The “Find My iPhone” feature built into Apple devices is very handy for locating misplaced phones and iPads. It can be used to find the device by GPS, to send an audible tone to the device even if it is on silent, and even to erase the device remotely if it has been stolen. All you need to do is log in to iCloud with your Apple ID and you can do that and many other things.
But for Melissa Vasquez, the feature was a literal lifesaver.
Vasquez’ car flipped down a 500-foot ravine in the mountains near San Jose. Her car had an OnStar system in it, and police were notified of the crash. But OnStar’s system was having trouble pinpointing the location of the crash with enough accuracy to help police locate it.
OnStar representatives were even able to sound the car horn repeatedly in an attempt to help police zero in on Vasquez’ location, but to no avail.
Then one of the California Highway Patrol officers had an idea. Officer David Cameron tried to log in to iCloud using Vasquez’ known email address. The issue was guessing the password. Cameron used some common password combinations and managed to guess his way in. The service showed that Vasquez did, indeed, have her iPhone with her. He located the map coordinates where she was.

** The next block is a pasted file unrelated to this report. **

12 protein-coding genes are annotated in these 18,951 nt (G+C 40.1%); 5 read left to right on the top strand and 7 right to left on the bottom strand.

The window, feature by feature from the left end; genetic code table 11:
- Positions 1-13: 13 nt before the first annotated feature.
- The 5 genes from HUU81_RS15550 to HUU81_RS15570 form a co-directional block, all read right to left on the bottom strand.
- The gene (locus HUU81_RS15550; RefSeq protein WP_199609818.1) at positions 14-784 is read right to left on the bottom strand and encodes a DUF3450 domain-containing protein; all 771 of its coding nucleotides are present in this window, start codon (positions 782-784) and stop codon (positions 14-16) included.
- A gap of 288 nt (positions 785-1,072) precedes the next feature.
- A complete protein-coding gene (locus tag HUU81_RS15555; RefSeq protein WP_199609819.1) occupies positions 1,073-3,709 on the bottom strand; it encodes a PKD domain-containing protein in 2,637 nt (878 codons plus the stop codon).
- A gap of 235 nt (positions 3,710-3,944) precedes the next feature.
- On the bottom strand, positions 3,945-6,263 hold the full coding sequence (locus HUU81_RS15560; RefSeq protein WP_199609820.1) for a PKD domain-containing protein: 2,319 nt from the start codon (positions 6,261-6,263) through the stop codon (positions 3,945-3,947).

Police found Vasquez face-down in the ravine, where she had been ejected from her car. She was rescued and treated in the hospital.
David Cameron still feels like luck played a role in what he was able to do.
“I made an educated guess based on a series of common numbers people use for passwords and on the third attempt I was able to get in,” Cameron said. “I think somebody was looking out for her. Things fell in place and had those things not fallen in place, it could have been a totally different story.”
OnStar worked tirelessly to help police, but still caught some criticism over why their own service could not locate the vehicle. Perhaps their equipment was damaged in the crash. They did issue a statement:
“We are saddened by this incident involving one of our subscribers. Our subscribers' safety and security is OnStar's utmost concern. We are currently conducting a complete investigation, including information we have received from our call centers, our cellular network provider, our engineering team and the local authorities to better understand what occurred."